It is too early to know for sure whether Vincent Larderet’s planned four-disc cycle of Ravel’s complete solo piano music will be a must-have, but certainly the first of these AVIE discs points in a very positive direction. All the music on the CD will be quite familiar to Ravel aficionados – but not necessarily in the form in which it is heard here. In particular, Larderet offers the original solo-piano versions of Valses nobles et sentimentales (1911) and Pavane pour une infante défunte (1899). There is an angularity and insistence, rather than the typical underlying delicacy, to Larderet’s handling of the opening of Valses nobles et sentimentales, which gives his altogether gentler approach to Assez lent and Modéré a greater-than-usual contrast. The dissonances of Presque lent come through quite clearly here, and the overall impression of the entire work is of a not-altogether-fond set of reminiscences of a bygone age, with the Épilogue having something of a funereal cast about it. Pavane pour une infante défunte, on the other hand, is pervaded by gentleness and a berceuse-like sense of relaxation. The other works on this CD receive equally personalized and equally convincing readings. Miroirs (1904-05) is the longest, its five movements lasting more than half an hour. The very carefully considered pauses at the start of Oiseaux tristes show just how sensitive Larderet is to the nuances of Ravel’s style, while the rhythmic vitality of Alborada del gracioso is particularly notable. Larderet plays Jeux d’eau (1901) with exceptional grace and fluidity, and the Sonatine (1903-05) comes across with easy elegance and a pervasive touch of foundational sweetness that conveys a strong sense of Impressionism even without any specific scene-painting. Throughout this release, Larderet demonstrates impeccable pianistic technique combined with an unusual level of sensitivity to Ravel’s tonal colors and his free and variable treatment of rhythm and harmony. If the remaining recordings in this planned cycle are performed as tastefully and with as much style and understanding as this one, Larderet will have established himself as an absolutely top-of-the-line interpreter of Ravel’s works for solo piano.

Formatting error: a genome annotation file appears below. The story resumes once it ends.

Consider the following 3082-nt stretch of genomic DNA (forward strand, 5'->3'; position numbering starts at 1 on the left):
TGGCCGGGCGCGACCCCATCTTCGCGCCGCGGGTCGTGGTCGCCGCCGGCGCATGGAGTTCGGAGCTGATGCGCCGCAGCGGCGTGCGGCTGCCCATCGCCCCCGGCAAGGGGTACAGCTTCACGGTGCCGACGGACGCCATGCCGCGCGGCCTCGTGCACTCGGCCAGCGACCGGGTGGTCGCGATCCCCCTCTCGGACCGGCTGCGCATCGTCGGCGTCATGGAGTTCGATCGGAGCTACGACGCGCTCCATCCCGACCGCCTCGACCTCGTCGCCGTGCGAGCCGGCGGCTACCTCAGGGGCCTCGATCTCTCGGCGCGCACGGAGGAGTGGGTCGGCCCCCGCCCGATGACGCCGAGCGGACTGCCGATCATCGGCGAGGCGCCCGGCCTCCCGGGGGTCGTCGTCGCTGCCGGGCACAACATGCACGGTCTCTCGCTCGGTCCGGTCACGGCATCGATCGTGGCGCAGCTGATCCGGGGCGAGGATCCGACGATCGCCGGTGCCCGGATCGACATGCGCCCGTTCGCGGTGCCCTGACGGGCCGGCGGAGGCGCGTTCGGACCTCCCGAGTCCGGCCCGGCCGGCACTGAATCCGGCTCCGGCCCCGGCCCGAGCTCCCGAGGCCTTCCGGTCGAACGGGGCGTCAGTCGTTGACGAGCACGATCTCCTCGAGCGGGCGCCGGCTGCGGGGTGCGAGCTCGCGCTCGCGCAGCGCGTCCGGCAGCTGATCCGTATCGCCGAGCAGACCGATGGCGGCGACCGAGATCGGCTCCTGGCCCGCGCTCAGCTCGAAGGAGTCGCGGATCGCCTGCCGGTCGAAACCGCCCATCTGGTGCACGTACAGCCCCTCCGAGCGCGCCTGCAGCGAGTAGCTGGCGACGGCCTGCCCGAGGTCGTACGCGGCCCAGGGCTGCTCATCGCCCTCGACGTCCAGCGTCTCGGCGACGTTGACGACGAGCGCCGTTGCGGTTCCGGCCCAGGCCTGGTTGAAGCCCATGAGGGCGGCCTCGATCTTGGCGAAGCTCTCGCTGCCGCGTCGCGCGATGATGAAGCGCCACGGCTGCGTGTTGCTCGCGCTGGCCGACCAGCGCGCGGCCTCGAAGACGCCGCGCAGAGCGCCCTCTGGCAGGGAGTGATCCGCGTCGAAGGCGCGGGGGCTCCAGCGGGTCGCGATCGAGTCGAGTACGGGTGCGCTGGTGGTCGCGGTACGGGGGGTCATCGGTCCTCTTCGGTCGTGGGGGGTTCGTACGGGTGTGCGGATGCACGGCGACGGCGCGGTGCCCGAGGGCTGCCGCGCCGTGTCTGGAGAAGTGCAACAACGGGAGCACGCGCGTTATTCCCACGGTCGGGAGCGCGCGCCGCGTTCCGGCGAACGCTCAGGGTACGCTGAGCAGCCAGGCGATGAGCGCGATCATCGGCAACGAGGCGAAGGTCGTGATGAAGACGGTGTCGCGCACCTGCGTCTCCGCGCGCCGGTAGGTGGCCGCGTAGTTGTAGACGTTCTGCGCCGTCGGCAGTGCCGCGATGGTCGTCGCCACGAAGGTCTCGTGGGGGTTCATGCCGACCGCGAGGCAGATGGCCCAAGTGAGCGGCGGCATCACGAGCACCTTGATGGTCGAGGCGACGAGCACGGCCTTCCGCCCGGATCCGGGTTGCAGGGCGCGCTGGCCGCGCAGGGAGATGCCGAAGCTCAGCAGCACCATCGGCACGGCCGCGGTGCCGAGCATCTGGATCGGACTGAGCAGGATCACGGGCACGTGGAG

The six-volume and projected four-volume sets by Shaham and Larderet certainly represent respectable-size versions of complete cycles of their respective works. But they do not hold a candle, in terms of completeness, to some sets of CDs that aim to encompass a truly enormous amount of music. The ongoing Vivaldi Project on Naïve, at 69 releases and counting (and counting and counting!), is the champion for sheer enormity and ambition – but it has been in process only since 2000, and in terms of sheer longevity, it does not measure up to Bridge Records’ truly amazing commitment to recording and releasing the complete music of George Crumb (1929-2022), which has been an ongoing project since 1982. The final volume in this amazingly extended series, No. 21, is now available, and while nothing on it will likely bring a new audience to Crumb’s oeuvre, the works on this (+++) CD can serve as an excellent introduction to elements of Crumb’s style for those who do want to explore it – and a confirmation of his importance for those who are already aficionados. What is interesting is that Volume 21 includes Crumb’s second acknowledged composition and his second-to-last: Sonata for Solo Violoncello (1955) and Kronos-Kryptos (2019-2020), respectively. Crumb’s mother was a cellist with the Charleston Symphony Orchestra, so his three-movement solo cello work must have had personal resonance for him, but what is most evident in it is the extent of Webern’s influence and some early instances of Crumb’s preoccupation with unusual ways of playing standard instruments – most evidently here in the concluding Toccata, which Timothy Eddy performs particularly enthusiastically. As for Kronos-Kryptos, whose title means “Time-Secret,” it is subtitled “Four Tableaux for Percussion Quintet” and is done to a turn by the Curtis Institute of Music Ensemble 20/21 (Yoonseo Kang, Tae McLoughlin, Hamza Able, Griffin Harrison, and guest artist Andrew Malonis – the work is intended for four players but played here by five). This piece is an In Memoriam for Crumb’s daughter, Ann, who had recorded some of his music and who died at Crumb’s home in 2019. The four movements’ titles are typical of contemporary works (not just Crumb’s) and relate at best marginally to the music: Easter Dawning, A Ghostly Barcarolle, Drummers of the Apocalypse, and Appalachian Echoes (Look Homeward, Angel). The personal connection here is certainly clearer and deeper than any in the solo-cello sonata. The music itself, though, evinces no notable personal elements and does not sound especially different from other Crumb works in its focus on timbre and instrumental color, and on the creation of a sound world to envelop the audience. The third and shortest movement, with its vocal interjections amid a cascade of pounded intensity, is the most effective; the fourth, which is surely meant to be the most heartfelt, comes across mostly as a kind of lukewarm “cosmos music” in the Ligeti mode, almost as if Crumb is deliberately holding back some of his strongly felt emotions. In addition to the early and late works on this CD, there are two separate versions of a piece from the middle of Crumb’s compositional career: Processional for solo piano, which dates to 1983. The disc opens with this work in its keyboard version, played stylishly and sensitively by Gilbert Kalish; the CD ends with Marcantonio Barone’s performance of an extended-piano version that includes inside-the-piano touches that add nothing to the music except the sense that it is trying to be more avant-garde than it actually is. Crumb was an intelligent and well-respected composer who is certainly honored by the posthumous completion of the monumental effort to make all his works available on CD. Nevertheless, his music remains highly variable in effect and effectiveness. It is an acquired taste that listeners not already committed to it are unlikely to wish to acquire based on the final disc in this impressive four-decade recording project.